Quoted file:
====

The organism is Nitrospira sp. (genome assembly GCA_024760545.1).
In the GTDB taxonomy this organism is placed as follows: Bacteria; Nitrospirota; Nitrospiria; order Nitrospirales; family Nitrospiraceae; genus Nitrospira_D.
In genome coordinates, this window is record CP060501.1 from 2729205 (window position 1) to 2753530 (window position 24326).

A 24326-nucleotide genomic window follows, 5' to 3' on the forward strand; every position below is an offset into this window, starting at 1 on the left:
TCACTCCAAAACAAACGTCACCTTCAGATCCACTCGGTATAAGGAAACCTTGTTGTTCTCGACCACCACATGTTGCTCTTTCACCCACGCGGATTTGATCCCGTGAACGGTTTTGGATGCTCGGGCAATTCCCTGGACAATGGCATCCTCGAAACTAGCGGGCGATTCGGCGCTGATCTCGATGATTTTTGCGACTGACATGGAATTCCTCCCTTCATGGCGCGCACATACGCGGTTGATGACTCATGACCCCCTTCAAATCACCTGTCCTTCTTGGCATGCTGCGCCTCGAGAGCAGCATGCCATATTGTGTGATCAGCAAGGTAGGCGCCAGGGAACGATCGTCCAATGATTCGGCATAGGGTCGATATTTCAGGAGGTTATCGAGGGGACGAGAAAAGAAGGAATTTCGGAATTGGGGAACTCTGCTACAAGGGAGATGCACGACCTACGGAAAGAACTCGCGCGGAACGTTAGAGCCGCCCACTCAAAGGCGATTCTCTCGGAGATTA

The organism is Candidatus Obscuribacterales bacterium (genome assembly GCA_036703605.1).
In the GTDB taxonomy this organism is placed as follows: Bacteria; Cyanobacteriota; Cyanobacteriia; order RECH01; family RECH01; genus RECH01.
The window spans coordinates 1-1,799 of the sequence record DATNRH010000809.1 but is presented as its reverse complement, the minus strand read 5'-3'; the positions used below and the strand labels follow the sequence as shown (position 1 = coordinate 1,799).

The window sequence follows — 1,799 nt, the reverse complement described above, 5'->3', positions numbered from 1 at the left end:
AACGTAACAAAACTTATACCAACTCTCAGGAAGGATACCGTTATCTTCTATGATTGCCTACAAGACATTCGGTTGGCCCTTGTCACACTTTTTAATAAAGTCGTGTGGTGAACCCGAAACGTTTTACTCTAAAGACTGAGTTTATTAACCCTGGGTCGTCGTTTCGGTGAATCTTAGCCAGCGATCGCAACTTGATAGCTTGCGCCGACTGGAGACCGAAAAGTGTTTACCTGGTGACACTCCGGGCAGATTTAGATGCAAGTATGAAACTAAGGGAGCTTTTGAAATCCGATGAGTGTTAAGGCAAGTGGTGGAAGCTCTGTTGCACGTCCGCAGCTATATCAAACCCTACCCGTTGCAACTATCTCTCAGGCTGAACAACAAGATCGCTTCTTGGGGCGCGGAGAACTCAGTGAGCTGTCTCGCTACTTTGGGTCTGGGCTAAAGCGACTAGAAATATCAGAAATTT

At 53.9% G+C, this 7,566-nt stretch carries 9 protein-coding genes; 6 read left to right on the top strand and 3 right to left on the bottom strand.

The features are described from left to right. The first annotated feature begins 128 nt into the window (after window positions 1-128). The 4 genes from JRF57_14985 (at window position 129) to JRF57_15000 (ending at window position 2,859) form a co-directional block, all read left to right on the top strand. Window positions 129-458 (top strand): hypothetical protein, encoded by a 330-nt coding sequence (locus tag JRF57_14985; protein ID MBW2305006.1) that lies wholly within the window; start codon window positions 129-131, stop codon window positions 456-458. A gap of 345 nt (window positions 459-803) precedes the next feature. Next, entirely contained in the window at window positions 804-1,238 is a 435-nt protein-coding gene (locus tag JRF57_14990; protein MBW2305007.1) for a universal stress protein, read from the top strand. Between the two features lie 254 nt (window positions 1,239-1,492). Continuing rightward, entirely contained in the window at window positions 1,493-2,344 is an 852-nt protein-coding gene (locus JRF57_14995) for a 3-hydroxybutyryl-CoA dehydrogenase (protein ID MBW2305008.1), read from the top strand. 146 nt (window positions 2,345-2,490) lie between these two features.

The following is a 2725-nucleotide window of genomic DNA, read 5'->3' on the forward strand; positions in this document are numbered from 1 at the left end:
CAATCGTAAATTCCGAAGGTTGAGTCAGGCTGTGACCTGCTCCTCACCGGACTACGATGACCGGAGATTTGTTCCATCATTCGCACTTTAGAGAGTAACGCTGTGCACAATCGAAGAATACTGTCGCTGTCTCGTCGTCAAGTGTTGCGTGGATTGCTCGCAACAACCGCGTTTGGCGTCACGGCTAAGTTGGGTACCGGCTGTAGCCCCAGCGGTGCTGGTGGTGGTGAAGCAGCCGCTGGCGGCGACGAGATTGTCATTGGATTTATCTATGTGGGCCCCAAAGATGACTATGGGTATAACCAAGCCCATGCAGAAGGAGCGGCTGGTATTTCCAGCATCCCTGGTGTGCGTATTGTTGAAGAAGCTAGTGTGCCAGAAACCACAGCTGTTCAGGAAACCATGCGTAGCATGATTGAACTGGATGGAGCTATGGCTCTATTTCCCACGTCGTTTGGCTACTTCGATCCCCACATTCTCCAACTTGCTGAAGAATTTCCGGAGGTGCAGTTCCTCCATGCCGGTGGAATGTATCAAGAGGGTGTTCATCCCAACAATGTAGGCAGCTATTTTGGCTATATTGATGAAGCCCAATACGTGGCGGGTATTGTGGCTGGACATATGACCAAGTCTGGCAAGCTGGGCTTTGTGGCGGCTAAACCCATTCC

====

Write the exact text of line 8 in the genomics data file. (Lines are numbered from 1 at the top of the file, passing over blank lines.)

The window spans coordinates 1-1,799 of the sequence record DATNRH010000809.1 but is presented as its reverse complement, the minus strand read 5'-3'; the positions used below and the strand labels follow the sequence as shown (position 1 = coordinate 1,799).